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VOL. 38 | NO. 36 | Friday, September 5, 2014

Candidates makes pitches for state attorney general post

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NASHVILLE (AP) - Tennessee Supreme Court justices on Monday heard candidates make their case for the next eight-year term as state attorney general.

The eight candidates spoke at a public hearing and were interviewed by the justices, who will appoint one of them. Tennessee is the only state where the high court appoints the attorney general.

Incumbent Attorney General Bob Cooper, whose term ended last month, is among those who applied for the job.

The 57-year-old prevailed among 14 applicants for the position in 2006. He previously served as legal counsel to then-Gov. Phil Bredesen, a Democrat, who appointed the three Democratic justices - Gary Wade, Sharon Lee and Cornelia Clark - who won their retention elections last month following a contentious campaign spearheaded by Republican Senate Speaker Ron Ramsey to defeat them and give Republicans control of the state's highest court.

The court's two Republican justices, Holly Kirb y and Jeff Bivins, were appointed by current Gov. Bill Haslam, a Republican, and didn't have to stand for retention votes in August.

Ramsey's campaign heavily focused on Cooper's role as attorney general, including his refusal to join a multistate legal challenge to President Barack Obama's health care law.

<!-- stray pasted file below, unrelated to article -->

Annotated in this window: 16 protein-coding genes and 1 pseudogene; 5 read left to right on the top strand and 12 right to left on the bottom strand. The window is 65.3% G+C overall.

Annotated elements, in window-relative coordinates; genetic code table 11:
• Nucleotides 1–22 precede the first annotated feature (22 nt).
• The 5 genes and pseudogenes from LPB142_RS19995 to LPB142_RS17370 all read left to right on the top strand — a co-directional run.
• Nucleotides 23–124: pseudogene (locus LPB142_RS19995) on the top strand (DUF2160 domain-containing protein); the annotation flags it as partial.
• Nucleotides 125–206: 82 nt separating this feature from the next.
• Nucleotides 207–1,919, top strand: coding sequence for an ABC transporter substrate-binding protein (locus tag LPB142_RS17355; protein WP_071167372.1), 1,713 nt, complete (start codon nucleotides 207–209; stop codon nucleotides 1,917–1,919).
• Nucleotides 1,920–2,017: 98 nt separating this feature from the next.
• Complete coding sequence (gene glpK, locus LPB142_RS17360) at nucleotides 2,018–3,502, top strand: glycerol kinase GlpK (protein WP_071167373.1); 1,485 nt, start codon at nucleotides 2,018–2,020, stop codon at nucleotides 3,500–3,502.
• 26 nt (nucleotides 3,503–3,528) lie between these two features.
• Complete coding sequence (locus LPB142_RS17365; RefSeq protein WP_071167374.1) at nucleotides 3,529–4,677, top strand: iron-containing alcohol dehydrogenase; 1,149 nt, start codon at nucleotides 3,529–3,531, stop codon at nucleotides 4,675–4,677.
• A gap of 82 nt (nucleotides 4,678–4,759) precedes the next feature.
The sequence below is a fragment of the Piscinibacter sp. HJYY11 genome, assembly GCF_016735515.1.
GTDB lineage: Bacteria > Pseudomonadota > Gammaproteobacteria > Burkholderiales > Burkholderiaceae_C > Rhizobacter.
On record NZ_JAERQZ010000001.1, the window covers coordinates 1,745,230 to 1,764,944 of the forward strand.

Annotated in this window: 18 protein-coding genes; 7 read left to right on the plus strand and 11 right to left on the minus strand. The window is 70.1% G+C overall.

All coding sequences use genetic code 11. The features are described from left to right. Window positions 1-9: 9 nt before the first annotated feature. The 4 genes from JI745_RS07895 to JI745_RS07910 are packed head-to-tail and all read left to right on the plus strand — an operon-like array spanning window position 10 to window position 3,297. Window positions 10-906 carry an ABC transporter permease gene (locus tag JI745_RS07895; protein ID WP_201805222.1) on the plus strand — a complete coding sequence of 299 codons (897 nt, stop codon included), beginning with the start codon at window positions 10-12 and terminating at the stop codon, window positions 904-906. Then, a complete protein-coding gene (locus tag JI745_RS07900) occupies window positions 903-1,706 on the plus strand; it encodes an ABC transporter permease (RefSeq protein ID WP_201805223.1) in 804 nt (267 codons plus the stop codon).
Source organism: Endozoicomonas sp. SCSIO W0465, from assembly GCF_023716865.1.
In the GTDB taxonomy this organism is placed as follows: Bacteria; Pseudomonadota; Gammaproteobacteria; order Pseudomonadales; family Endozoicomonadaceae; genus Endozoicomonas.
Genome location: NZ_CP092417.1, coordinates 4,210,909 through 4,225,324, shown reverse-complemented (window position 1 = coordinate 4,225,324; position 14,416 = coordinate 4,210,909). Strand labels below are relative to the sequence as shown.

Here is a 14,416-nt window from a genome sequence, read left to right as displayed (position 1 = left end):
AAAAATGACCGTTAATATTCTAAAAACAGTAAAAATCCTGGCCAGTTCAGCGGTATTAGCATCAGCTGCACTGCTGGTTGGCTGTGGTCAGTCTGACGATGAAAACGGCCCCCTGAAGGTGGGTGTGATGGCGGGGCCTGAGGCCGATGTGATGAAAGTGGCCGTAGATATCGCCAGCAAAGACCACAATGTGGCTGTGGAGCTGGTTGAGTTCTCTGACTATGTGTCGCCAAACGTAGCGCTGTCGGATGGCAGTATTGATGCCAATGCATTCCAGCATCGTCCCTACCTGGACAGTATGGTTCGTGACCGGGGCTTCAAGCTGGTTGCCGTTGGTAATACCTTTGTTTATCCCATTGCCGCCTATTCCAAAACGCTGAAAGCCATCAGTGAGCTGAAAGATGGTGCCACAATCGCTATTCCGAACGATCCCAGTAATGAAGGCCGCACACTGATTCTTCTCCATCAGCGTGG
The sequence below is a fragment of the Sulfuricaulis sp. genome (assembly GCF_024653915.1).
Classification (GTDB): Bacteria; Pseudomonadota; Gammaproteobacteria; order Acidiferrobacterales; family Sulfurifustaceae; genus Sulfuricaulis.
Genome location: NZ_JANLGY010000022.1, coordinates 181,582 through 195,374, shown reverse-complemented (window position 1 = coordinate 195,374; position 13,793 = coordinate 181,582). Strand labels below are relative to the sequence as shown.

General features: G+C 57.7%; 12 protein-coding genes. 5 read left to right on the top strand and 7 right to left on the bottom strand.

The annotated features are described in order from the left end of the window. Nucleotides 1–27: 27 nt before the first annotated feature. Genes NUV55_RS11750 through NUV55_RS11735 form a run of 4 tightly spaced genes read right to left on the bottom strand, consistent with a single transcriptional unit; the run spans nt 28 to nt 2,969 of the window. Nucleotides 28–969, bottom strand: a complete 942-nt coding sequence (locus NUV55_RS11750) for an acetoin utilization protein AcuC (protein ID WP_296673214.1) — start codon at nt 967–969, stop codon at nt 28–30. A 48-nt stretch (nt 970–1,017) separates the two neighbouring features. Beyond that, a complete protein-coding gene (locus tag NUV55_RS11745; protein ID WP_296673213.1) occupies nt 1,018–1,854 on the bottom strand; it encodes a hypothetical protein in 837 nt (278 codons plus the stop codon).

Cooper referenced the lawsuit during his presentation on Monday.

"We were pushed by both sides in the Affordable Care Act lawsuit to join their position," he said. "We said no to both sides. It would not have been a wise use of state money. Its only purpose would have been to make a partisan political statement on a divisive national issue."

In making a case for reappointment, Cooper listed some of his successes, including $150 million in Medicaid fraud recovered through an initiative he started.

"When I applied for this job eight years ago, I told the court that I had the skills and experience needed to fill the role," he said. "After eight y ears on the job, those skills and experience have only been enhanced, and the results speak for themselves."

Other applicants are:

- Gino Bulso, 52, a partner with the Nashville firm Leader, Bulso & Nolan, which focuses on commercial litigation.

- Mark Fulks, 45, an attorney with the Baker Donelson law firm's Johnson City office, which represents clients in financial, commercial and employment matters.

- Will Helou, 36, a Nashville lawyer in private practice who previously worked as an assistant attorney general in Cooper's office.

- Republican state Sen. Doug Overbey of Maryville, 59.

- Herbert Slatery, 62, Gov. Bill Haslam's top legal adviser.

- Andrew Tillman, 62, a former chancery court judge from Huntsville, who was appointed to the bench by Haslam last year.

- Bill Young, 57, courts administrator.

Chief Justice Sharon Lee said the Tennessee Bureau of Investigation must complete background checks on any finalists before the high court can make a decision, which could come as early as next week.

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